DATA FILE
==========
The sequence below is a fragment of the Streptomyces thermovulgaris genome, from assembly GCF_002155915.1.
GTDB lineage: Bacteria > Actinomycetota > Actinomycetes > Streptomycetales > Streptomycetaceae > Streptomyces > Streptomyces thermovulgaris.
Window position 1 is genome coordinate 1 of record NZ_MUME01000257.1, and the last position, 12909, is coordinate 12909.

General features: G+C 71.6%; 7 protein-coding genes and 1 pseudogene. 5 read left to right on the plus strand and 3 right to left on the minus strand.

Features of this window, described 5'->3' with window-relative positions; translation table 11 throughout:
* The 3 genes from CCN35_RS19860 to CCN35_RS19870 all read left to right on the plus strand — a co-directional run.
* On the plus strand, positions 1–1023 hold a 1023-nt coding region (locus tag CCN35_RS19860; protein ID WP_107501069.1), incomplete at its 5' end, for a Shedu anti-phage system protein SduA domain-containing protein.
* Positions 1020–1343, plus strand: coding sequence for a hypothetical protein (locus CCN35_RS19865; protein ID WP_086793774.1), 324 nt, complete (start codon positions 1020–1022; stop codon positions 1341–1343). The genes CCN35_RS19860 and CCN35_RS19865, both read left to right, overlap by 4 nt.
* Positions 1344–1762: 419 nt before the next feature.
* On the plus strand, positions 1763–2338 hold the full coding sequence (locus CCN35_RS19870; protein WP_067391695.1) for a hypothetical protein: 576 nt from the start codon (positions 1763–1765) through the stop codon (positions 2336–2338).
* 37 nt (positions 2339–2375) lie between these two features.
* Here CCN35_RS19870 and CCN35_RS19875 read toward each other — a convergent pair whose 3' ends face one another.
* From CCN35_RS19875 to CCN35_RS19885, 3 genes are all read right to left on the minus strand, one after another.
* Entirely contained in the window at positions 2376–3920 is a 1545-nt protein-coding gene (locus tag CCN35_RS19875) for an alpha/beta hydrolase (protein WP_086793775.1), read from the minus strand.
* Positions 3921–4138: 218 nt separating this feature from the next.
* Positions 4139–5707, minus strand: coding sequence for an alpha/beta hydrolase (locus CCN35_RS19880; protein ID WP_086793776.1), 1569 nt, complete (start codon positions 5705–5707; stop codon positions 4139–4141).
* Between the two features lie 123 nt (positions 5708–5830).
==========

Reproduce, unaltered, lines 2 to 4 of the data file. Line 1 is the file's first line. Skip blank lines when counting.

GTDB lineage: Bacteria > Actinomycetota > Actinomycetes > Streptomycetales > Streptomycetaceae > Streptomyces > Streptomyces thermovulgaris.
Window position 1 is genome coordinate 1 of record NZ_MUME01000257.1, and the last position, 12909, is coordinate 12909.

General features: G+C 71.6%; 7 protein-coding genes and 1 pseudogene. 5 read left to right on the plus strand and 3 right to left on the minus strand.